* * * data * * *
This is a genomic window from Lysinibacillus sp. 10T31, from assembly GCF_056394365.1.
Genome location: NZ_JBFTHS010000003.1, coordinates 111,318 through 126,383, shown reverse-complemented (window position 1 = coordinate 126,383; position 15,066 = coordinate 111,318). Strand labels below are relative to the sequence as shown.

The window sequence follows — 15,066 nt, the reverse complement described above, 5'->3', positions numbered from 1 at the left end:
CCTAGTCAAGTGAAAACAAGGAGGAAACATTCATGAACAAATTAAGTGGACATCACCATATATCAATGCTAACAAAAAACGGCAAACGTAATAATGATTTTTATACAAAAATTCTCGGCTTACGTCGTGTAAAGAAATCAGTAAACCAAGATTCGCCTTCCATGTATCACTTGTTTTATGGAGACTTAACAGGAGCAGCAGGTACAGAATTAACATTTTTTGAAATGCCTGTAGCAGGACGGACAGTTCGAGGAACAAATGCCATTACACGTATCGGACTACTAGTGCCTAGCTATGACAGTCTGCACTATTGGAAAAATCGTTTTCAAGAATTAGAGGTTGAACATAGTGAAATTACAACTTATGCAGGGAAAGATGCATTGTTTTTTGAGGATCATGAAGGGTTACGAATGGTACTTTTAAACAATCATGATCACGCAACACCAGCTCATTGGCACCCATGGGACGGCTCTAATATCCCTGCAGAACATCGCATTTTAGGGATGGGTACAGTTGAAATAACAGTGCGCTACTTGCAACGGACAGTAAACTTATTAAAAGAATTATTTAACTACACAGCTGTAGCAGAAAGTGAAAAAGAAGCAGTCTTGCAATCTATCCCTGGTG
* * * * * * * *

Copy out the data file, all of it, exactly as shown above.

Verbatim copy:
This is a genomic window from Lysinibacillus sp. 10T31, from assembly GCF_056394365.1.
Genome location: NZ_JBFTHS010000003.1, coordinates 111,318 through 126,383, shown reverse-complemented (window position 1 = coordinate 126,383; position 15,066 = coordinate 111,318). Strand labels below are relative to the sequence as shown.

The window sequence follows — 15,066 nt, the reverse complement described above, 5'->3', positions numbered from 1 at the left end:
CCTAGTCAAGTGAAAACAAGGAGGAAACATTCATGAACAAATTAAGTGGACATCACCATATATCAATGCTAACAAAAAACGGCAAACGTAATAATGATTTTTATACAAAAATTCTCGGCTTACGTCGTGTAAAGAAATCAGTAAACCAAGATTCGCCTTCCATGTATCACTTGTTTTATGGAGACTTAACAGGAGCAGCAGGTACAGAATTAACATTTTTTGAAATGCCTGTAGCAGGACGGACAGTTCGAGGAACAAATGCCATTACACGTATCGGACTACTAGTGCCTAGCTATGACAGTCTGCACTATTGGAAAAATCGTTTTCAAGAATTAGAGGTTGAACATAGTGAAATTACAACTTATGCAGGGAAAGATGCATTGTTTTTTGAGGATCATGAAGGGTTACGAATGGTACTTTTAAACAATCATGATCACGCAACACCAGCTCATTGGCACCCATGGGACGGCTCTAATATCCCTGCAGAACATCGCATTTTAGGGATGGGTACAGTTGAAATAACAGTGCGCTACTTGCAACGGACAGTAAACTTATTAAAAGAATTATTTAACTACACAGCTGTAGCAGAAAGTGAAAAAGAAGCAGTCTTGCAATCTATCCCTGGTG